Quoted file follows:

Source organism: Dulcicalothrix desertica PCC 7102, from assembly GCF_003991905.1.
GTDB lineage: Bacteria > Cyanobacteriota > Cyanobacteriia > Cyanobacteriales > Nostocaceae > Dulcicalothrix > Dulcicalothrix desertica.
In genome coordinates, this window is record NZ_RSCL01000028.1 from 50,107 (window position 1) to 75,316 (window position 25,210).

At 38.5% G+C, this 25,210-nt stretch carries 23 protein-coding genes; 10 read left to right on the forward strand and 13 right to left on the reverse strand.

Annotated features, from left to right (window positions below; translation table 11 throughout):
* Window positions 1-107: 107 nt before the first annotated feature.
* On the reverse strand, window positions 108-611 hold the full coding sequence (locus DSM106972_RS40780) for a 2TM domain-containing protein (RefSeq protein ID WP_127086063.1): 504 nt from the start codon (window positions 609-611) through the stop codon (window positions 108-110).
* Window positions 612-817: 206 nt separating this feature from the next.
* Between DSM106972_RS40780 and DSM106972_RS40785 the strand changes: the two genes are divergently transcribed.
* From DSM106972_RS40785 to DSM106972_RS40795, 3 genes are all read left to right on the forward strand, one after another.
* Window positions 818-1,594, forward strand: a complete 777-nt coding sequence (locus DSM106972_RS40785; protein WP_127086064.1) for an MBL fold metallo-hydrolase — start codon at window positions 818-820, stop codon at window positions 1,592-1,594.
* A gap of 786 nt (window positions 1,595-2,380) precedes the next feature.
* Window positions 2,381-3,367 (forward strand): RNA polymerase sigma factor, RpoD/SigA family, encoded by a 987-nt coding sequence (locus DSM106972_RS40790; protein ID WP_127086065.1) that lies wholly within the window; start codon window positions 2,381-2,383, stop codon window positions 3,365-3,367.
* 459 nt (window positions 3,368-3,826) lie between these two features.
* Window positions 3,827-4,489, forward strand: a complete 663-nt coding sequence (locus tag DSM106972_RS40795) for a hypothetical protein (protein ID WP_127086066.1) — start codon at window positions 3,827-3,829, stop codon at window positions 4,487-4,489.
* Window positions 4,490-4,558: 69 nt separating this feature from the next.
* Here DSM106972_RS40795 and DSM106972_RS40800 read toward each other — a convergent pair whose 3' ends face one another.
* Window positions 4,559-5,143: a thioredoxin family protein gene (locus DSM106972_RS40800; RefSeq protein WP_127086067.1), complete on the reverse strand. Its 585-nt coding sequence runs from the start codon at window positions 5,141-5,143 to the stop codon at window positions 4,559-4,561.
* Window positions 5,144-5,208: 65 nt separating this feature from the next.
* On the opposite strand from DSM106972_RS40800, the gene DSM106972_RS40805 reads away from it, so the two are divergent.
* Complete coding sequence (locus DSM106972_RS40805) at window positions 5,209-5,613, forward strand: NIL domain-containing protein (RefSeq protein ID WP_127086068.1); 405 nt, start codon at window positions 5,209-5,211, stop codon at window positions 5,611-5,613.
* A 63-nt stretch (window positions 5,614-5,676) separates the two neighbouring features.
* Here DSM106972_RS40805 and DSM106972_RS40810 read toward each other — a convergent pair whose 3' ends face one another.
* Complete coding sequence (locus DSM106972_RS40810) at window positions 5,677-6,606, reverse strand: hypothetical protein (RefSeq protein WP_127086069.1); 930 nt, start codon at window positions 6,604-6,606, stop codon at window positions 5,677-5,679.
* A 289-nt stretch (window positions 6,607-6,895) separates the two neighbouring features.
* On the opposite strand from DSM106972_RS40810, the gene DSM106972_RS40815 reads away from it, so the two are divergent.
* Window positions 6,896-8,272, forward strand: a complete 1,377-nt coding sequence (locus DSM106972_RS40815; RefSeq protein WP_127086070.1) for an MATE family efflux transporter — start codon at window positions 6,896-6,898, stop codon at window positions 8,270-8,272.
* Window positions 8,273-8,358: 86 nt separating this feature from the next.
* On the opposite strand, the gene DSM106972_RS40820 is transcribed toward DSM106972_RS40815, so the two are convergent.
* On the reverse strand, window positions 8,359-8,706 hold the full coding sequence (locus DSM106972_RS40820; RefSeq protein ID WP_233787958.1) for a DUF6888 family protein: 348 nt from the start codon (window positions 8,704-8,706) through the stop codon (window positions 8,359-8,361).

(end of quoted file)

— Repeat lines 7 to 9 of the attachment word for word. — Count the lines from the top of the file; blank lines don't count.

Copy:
* On the reverse strand, window positions 108-611 hold the full coding sequence (locus DSM106972_RS40780) for a 2TM domain-containing protein (RefSeq protein ID WP_127086063.1): 504 nt from the start codon (window positions 609-611) through the stop codon (window positions 108-110).
* Window positions 612-817: 206 nt separating this feature from the next.
* Between DSM106972_RS40780 and DSM106972_RS40785 the strand changes: the two genes are divergently transcribed.